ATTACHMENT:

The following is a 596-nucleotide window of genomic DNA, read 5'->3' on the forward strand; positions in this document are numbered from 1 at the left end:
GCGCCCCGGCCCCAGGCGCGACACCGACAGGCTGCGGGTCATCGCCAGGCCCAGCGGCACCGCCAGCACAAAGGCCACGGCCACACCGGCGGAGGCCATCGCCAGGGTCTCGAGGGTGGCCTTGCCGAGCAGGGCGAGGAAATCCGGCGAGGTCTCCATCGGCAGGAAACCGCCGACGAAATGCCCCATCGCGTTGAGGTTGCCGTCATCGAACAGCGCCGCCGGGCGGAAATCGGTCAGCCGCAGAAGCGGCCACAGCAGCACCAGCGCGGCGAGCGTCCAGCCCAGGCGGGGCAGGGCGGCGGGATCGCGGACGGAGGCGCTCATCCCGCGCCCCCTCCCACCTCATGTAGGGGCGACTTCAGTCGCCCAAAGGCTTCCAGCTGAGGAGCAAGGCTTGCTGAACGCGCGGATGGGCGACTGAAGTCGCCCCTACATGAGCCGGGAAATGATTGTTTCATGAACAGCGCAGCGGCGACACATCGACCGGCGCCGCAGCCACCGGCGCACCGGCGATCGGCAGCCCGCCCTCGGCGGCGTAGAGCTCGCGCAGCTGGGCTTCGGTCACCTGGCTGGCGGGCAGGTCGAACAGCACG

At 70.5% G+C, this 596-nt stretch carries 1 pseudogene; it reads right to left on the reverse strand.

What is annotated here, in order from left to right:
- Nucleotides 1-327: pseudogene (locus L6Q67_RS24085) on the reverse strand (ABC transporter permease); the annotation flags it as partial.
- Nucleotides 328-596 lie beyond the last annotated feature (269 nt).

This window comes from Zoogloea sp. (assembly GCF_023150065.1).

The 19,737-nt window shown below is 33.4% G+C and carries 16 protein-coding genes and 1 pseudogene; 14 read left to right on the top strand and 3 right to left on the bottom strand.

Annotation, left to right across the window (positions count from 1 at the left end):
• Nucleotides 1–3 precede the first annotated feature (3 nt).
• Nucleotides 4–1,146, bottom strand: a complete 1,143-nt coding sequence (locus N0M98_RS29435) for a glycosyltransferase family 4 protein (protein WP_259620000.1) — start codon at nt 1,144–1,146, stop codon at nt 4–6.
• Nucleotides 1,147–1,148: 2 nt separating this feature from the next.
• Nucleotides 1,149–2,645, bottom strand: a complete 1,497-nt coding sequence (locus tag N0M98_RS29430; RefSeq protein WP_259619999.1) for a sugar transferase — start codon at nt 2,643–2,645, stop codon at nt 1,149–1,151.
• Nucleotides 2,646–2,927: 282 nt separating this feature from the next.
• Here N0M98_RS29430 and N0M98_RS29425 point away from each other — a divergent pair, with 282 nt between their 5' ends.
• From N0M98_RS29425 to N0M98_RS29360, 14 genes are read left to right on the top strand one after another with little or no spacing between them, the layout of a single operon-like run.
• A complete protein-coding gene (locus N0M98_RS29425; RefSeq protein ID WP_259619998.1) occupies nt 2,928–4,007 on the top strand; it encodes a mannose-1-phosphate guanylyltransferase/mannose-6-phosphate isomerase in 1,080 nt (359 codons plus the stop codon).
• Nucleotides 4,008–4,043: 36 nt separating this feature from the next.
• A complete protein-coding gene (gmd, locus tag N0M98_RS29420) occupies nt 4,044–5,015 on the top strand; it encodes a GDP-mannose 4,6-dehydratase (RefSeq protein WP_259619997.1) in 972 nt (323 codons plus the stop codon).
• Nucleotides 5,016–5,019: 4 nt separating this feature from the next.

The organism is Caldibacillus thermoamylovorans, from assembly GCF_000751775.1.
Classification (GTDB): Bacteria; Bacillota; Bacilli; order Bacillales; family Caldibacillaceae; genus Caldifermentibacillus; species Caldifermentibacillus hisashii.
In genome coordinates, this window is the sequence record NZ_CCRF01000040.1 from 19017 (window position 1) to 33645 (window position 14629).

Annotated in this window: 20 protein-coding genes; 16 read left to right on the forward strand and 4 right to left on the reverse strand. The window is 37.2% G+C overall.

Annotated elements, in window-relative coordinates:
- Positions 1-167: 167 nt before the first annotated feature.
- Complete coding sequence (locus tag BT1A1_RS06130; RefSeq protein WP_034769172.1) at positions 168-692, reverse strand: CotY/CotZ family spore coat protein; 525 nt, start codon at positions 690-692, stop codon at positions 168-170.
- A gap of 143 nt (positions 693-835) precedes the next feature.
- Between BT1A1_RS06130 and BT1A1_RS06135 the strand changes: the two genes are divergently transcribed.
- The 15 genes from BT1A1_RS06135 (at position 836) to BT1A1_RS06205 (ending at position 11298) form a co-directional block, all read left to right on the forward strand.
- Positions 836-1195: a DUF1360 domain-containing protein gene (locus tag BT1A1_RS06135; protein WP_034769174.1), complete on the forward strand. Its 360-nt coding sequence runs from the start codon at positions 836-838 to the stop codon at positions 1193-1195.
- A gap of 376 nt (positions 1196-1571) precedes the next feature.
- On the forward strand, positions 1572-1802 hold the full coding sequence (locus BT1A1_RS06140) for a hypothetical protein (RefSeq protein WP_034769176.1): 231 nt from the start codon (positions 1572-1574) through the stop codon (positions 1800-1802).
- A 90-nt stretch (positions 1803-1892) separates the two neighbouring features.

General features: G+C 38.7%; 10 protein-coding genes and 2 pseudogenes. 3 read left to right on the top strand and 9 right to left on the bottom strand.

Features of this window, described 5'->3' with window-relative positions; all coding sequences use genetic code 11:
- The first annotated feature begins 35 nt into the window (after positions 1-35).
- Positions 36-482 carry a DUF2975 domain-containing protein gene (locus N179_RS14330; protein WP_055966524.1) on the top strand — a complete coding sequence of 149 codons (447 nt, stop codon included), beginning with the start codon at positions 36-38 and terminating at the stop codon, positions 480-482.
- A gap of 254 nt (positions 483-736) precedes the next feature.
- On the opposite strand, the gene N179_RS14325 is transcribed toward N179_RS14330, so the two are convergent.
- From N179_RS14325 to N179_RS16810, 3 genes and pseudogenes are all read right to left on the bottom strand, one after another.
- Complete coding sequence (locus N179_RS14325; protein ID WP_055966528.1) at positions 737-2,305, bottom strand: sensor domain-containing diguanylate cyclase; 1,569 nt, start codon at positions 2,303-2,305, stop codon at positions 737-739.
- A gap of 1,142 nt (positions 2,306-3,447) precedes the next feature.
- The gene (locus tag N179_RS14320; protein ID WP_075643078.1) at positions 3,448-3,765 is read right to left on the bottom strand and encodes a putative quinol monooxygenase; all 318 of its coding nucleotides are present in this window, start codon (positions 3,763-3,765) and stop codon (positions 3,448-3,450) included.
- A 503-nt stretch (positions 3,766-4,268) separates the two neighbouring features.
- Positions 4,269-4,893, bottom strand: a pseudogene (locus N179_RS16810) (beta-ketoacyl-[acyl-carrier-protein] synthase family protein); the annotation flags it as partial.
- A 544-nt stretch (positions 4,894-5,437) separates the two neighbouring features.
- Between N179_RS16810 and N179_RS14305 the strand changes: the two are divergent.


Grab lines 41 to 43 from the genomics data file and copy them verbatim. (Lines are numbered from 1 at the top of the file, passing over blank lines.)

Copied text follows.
- From N179_RS14325 to N179_RS16810, 3 genes and pseudogenes are all read right to left on the bottom strand, one after another.
- Complete coding sequence (locus N179_RS14325; protein ID WP_055966528.1) at positions 737-2,305, bottom strand: sensor domain-containing diguanylate cyclase; 1,569 nt, start codon at positions 2,303-2,305, stop codon at positions 737-739.
- A gap of 1,142 nt (positions 2,306-3,447) precedes the next feature.